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The 12 Maker Hacks Challenge - Getting Used to the EnvironmentMarch 23, 2015

A while ago Javier, our Digital Marketing Manager, accepted the challenge of becoming a maker. He committed to following 12 useful practical examples that a newbie starting from scratch could try to become good maker.

After much struggle at the beginning he kind of put it off for the time being, but never truly retired. This time Alejandro, the new guy, has come to the rescue and is here to help him out. So after a few months he has decided to resume the challenge and this time he is determined to succeed.

Alejandro explains to Javier some basic ideas about Arduino

So, where were we?

Back then Alejandro decided that the first thing he should do was to get used to the Arduino IDE and environment, and after that to know the main components in the complete Arduino Starter Kit. The idea is to give him a background so he can get going with his first designs. For this we will need an Arduino compatible board, the Arduino software (IDE) and a USB (A-to-B) cable to plug it to the computer.

But what is Arduino anyway? Javier might think. Arduino is an open-hardware platform based on a microcontroller board and easy-to-use software used to write your code and upload it to the board. It is basically a board you can program to control different actuators (motors, lights, etc) while reading sensors connected to it (temperature, pressure, motion). Practically any sensor can be connected to the board – a photocell, a temperature sensor, a motion sensor – and you can program the microcontroller to perform different actions with the actuators plugged to the digital outputs.

It was developed as an educational tool so students could try out their projects and ideas on a pretty affordable board, making it user-friendly for everybody. To program the board you have to use the Integrated Development Environment (IDE) of Arduino.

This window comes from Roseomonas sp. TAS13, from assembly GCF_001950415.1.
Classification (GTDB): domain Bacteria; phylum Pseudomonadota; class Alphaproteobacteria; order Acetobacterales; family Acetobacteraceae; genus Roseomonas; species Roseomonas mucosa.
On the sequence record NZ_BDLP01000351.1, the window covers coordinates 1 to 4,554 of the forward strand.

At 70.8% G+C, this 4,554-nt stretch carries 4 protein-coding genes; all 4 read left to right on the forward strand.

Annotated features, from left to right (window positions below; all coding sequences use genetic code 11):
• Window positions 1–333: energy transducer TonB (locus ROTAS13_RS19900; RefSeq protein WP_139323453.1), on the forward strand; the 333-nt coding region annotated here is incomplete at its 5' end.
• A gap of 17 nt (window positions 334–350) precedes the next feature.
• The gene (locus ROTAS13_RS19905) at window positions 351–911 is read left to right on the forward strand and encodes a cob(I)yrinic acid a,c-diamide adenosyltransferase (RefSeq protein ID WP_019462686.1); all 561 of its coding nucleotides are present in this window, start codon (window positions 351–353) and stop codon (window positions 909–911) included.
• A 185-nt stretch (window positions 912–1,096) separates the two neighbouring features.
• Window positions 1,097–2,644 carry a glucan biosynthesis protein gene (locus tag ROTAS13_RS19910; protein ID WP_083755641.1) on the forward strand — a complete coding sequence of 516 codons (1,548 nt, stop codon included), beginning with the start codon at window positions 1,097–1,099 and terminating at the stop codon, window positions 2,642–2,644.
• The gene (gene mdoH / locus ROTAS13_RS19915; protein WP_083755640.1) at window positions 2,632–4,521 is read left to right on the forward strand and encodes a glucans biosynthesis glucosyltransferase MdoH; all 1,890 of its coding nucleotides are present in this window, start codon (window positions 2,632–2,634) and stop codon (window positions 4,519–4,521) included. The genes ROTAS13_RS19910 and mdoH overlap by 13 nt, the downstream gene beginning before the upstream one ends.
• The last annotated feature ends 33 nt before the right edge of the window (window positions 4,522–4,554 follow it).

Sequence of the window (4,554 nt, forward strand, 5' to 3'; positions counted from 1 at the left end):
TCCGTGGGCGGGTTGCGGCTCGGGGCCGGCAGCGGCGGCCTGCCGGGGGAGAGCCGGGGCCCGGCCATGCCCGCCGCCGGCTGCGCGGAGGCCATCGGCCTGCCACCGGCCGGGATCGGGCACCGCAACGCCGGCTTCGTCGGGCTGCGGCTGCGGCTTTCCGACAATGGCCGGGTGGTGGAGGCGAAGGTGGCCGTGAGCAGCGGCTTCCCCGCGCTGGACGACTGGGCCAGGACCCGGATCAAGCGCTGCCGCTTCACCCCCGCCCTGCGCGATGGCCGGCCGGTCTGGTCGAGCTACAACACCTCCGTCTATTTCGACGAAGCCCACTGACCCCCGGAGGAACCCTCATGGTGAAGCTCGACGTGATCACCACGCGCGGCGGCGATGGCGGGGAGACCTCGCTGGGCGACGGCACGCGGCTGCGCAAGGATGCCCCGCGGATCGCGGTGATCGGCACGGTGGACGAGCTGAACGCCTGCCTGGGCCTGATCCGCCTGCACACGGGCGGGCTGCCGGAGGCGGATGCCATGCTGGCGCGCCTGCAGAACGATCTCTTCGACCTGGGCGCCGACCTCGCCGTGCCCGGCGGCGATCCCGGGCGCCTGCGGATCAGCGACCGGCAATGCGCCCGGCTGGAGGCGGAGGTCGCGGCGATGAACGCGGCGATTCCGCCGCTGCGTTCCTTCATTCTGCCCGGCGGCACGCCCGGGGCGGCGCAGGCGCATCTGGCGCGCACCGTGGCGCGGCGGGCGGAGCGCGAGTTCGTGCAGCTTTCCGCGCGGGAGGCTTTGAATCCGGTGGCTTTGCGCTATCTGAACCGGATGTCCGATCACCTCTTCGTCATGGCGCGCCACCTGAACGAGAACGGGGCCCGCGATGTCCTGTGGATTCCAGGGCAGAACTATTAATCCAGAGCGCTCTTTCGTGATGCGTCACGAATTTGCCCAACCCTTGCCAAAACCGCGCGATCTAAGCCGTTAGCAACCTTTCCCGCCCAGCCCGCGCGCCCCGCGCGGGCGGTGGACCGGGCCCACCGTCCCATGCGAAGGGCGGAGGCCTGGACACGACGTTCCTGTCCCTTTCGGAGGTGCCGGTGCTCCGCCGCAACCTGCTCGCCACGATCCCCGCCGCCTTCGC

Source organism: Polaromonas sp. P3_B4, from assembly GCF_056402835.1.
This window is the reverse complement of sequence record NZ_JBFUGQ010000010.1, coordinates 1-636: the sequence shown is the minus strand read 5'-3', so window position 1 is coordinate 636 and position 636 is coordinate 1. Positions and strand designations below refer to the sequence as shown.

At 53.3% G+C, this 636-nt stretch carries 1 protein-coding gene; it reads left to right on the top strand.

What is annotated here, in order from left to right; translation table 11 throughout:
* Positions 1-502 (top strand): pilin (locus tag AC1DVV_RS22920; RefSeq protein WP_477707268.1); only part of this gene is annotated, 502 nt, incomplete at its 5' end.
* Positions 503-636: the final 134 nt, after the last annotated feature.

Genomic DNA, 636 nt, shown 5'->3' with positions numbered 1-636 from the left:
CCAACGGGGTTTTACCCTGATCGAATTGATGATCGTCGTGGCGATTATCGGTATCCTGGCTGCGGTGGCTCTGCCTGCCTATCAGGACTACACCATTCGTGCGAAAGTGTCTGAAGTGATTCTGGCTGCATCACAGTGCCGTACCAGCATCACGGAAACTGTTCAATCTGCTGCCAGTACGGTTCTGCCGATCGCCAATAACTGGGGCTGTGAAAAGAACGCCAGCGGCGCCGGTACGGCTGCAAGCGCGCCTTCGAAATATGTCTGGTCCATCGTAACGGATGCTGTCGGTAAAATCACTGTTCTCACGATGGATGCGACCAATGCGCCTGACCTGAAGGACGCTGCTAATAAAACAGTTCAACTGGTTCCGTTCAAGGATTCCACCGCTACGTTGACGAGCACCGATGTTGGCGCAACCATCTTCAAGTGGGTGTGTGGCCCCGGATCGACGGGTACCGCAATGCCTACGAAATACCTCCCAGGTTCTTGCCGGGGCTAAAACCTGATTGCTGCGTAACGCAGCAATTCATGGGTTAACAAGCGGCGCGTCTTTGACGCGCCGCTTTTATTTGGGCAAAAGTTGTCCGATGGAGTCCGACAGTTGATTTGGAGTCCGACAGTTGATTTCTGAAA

Arduino IDE

This IDE makes use of a Processing-based language which is very easy to learn for somebody with a basic C/C++ knowledge. Even if you don't have any programming experience you can learn the basics very quickly.

Your written program in Arduino is called sketch, and you can write it, debug it and upload it on the board with the IDE.

So first thing you have to do is to install the Arduino IDE in order to write your first sketch.

To do so you have to download it from the official website (arduino.cc) choosing the suitable OS you are using (Linux, Windows or Mac OS). Follow up the instructions for setting up the Arduino software and connecting it to the board. Last version is the Arduino 1.6.1 and it works fine with any Arduino board.

Arduino IDE

As you can see it's a very straightforward and clear environment. There is a text editor where you can write your code: the setup function contains the code that runs only once at the beginning and the loop function which contains the program itself that runs over and over. The sketch is saved with the file extension .ino. A message area gives you info when you save and export and displays errors. You can see on the console information about the environment, like error messages when you verify your code. We will be learning more about this when we write our first sketch. The bottom right-hand corner informs you of the board and serial port you are using.